It is my conviction that the neglect of prayer is largely responsible for the spiritual weakness
of many Christians, the tepidity of many Christian groups, the declining numbers in so many churches, and the ineffectiveness
of much Christian witness and outreach. Indeed, I would say that there is a widespread crisis of confidence in
the value and effectiveness of prayer among many Christians. Hence my efforts in this book to encourage the practice
of prayer, and hopefully to help people to pray or pray better. I believe that the task I am seeking to undertake
is of absolutely vital importance for the Church today, however small may be my contribution to it.
I am a Roman Catholic, but in my life of prayer I have been helped not only by Catholics, but also by contacts with and the writings of Anglicans, the Orthodox, Quakers, Pentecostals and other Christians. The life of prayer transcends denominational barriers. So I hope that this book will be of help not only to some Catholics, but also to other Christians, and that it will make a small contribution to the desire of Jesus "that they may all be one".
Chapter One: The Holy Spirit, Our Spiritual Director
When and How Should we Pray?
The short answer and the final answer to that question is when and how the Holy Spirit leads us. Authentic prayer is the work of the Holy Spirit within us, although of course we have to co-operate with the Holy Spirit. So if I deliberately decide without due reason to watch a soap opera on television instead of going to Church on Sunday, then I cannot blame the Holy Spirit.
It needs to be said that the Holy Sprit will guide no two people's life of prayer in exactly
the same way, for we are all unique people with a unique relationship with God. Moreover the Holy Spirit will not
guide someone in prayer in exactly the same way this year as last year. We have an ongoing and developing relationship
The Holy Spirit should be our Spiritual Director, although of course it can be, and normally
is, helpful to have a human spiritual counsellor with whom we can share. Thus much that I write in this book should
be seen as hints about the life of prayer, to be accepted or left aside as the Holy Spirit guides and as it is
found helpful or not. Obviously it is good to be in touch with the wide Christian tradition of prayer and spiritual
life, for the Holy Spirit guides many people in much the same way and the Holy Spirit also guides to some extent
through the wisdom and experience of other people. However, in the end our personal relationship with God is fundamental.
So may I ask you, reader, to accompany your reading of this book with prayer to the Holy Spirit, so that your Spiritual Director may show you what at this time is for you, and what is not and perhaps never will be.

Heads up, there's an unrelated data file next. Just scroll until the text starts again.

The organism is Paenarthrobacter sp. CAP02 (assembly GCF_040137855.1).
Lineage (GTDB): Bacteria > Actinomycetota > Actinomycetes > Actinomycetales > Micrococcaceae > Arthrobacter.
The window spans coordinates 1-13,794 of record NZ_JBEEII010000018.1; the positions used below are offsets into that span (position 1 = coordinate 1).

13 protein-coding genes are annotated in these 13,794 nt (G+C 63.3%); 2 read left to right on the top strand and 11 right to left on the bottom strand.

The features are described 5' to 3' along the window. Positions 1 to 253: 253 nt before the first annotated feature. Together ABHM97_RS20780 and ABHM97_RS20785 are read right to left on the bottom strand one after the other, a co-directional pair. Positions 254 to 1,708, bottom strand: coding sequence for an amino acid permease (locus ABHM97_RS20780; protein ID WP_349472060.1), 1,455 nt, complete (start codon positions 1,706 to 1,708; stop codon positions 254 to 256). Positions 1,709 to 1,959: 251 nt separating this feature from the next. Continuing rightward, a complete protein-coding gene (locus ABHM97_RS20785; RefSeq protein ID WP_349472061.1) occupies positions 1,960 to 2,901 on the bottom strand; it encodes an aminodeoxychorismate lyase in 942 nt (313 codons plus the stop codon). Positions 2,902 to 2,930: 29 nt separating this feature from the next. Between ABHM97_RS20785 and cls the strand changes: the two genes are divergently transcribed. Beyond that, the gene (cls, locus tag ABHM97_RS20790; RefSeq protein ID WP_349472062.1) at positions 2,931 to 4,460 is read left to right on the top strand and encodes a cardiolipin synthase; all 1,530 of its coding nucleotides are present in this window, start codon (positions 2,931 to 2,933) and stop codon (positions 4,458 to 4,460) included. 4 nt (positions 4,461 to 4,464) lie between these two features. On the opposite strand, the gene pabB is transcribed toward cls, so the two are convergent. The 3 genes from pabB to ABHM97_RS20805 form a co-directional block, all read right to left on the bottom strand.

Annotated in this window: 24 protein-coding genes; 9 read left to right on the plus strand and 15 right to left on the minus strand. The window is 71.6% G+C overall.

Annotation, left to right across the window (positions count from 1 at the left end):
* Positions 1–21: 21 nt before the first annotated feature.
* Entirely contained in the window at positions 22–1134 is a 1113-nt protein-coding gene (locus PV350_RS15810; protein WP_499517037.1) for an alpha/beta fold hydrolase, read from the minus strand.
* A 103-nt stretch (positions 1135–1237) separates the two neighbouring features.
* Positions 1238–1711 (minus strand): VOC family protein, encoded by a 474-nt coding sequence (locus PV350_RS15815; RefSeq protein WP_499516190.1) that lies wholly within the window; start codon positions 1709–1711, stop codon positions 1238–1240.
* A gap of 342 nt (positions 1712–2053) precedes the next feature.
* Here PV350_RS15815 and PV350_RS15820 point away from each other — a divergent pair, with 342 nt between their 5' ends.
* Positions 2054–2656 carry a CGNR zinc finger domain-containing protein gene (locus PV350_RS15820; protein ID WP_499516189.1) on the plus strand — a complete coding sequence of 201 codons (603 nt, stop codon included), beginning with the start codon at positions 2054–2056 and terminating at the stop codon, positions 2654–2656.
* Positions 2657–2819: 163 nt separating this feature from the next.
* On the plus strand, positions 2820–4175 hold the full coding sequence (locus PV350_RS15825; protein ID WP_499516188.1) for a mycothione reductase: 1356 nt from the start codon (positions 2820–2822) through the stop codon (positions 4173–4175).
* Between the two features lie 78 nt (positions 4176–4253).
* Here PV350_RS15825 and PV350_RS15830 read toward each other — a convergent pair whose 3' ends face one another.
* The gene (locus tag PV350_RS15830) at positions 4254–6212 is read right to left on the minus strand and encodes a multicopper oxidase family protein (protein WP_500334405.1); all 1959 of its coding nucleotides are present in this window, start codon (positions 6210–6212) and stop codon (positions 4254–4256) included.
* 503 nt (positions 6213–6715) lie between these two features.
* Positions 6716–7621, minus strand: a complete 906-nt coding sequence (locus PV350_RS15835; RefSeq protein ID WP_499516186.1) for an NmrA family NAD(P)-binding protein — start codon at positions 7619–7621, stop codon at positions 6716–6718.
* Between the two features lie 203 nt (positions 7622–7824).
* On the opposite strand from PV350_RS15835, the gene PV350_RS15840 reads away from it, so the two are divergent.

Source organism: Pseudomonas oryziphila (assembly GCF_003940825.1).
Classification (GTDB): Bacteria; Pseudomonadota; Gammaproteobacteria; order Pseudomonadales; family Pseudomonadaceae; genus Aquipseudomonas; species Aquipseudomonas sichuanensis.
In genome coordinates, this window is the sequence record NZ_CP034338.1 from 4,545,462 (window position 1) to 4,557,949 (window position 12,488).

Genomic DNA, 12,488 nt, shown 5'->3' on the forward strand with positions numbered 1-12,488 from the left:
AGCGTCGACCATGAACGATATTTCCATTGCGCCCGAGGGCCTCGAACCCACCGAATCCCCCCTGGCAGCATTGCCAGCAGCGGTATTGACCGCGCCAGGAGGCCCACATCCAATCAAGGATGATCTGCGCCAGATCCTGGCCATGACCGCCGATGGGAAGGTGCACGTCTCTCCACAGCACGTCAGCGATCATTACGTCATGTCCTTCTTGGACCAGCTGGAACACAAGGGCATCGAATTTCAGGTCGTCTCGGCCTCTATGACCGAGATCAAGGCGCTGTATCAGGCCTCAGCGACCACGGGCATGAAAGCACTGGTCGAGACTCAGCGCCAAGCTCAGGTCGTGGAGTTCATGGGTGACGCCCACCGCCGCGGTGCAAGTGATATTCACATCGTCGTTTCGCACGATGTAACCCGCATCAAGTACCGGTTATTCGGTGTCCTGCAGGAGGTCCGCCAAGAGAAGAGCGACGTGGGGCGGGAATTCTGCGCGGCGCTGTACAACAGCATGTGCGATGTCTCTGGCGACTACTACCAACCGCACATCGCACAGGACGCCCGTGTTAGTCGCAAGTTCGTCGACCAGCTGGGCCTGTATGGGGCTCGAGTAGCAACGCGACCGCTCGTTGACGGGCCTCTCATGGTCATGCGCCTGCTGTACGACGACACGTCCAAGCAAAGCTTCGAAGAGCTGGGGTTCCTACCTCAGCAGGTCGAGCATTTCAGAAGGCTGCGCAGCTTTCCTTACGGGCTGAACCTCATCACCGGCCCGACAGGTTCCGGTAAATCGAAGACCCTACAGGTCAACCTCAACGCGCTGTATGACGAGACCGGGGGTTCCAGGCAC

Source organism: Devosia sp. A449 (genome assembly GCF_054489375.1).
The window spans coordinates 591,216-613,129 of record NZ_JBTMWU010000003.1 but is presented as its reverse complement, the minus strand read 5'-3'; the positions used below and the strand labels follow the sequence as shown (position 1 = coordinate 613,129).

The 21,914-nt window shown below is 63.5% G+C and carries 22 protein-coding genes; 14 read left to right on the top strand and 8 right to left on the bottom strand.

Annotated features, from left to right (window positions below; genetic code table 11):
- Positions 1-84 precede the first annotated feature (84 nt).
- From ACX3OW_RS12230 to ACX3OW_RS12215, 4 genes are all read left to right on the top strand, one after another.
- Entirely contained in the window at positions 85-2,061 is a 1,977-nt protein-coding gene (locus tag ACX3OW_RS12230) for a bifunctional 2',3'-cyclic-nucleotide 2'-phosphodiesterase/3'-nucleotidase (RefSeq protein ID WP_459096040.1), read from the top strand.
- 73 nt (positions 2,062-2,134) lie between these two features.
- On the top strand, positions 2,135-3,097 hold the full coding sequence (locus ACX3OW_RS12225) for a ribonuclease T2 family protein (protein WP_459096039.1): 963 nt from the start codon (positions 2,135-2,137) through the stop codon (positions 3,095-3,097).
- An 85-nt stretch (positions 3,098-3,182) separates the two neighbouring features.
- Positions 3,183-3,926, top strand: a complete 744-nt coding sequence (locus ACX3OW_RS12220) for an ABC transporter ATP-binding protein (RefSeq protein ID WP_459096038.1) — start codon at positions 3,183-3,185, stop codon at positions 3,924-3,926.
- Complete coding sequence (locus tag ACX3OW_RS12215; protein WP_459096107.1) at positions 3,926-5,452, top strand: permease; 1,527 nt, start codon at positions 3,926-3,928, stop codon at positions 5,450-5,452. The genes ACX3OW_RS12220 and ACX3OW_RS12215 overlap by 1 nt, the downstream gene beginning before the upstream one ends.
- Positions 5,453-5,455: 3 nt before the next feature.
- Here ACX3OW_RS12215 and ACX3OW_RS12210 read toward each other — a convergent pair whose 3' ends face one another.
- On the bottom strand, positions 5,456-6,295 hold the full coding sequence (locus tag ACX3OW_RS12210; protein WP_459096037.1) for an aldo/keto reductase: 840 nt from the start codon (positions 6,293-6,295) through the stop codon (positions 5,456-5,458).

Come Holy Spirit!
Chapter Two: Time Given to Prayer
However, if most of us are to move towards a contemplative living in the presence of God, we need to set aside sufficient time to give to prayer on its own, not just praying while we are doing the ironing or driving through London. We need to set aside time to concentrate on prayer.
Now comes the crunch question: How much time should we normally set apart for prayer daily, weekly?
Obviously, the right answer to this question will vary enormously according to our personality, our vocation and
our circumstances. A new Christian who has only just started praying may find a quarter of an hour per
Nevertheless, I want to suggest that the time given to prayer by most Christians in our country, and in many other countries, is woefully inadequate, and that this goes a considerable way towards explaining why in general our numbers and influence are seriously declining and why we have largely lost the younger generation. A Christianity which has to a considerable extent lost contact with Jesus, with God, through lack of prayer is a dying Christianity - and that is what we can often see around us.
By contrast, in those places where there are fervent praying congregations, we often see expanding, sometimes rapidly expanding, churches, for example in London Holy Trinity, Brompton and Kensington Temple. In the capital of South Korea, Seoul, there is the Pentecostal congregation founded by Dr Cho which has 750,000 members. Dr Cho tells his congregation that he expects them normally to spend between one and two hours in prayer every morning before they go to work, and his church has acquired a mountain to which many members of the church go for prayer and fasting, normally for three days. On the Catholic side, there is a charismatic community in Manila in the Philippines which arranges a weekly all-night vigil of prayer which is attended by about a million people.
I am not suggesting that one can automatically transfer what is happening in South Korea or in the Philippines to London or Paris. I am suggesting, however, that what is happening in those places should give us a powerful and salutary shock over the question of prayer, the time we give to it, and the importance we attach to it.
Let us face it. Many Christians who go to church on Sunday will only give about five minutes to their daily prayer, and those who do not normally go to church on Sunday may well say no prayers most days. How can we hope to maintain a living relationship with Jesus, with God, based on only five minutes regular daily prayer? The average person in this country, we are told, spends 27 hours per week looking at television, so much of which is worldly tripe. Which is going to win, the long hours of television or the few minutes of prayer? No wonder that moral standards decline, while drug abuse, sexual immorality, violence, selfishness, greed and dishonesty increase.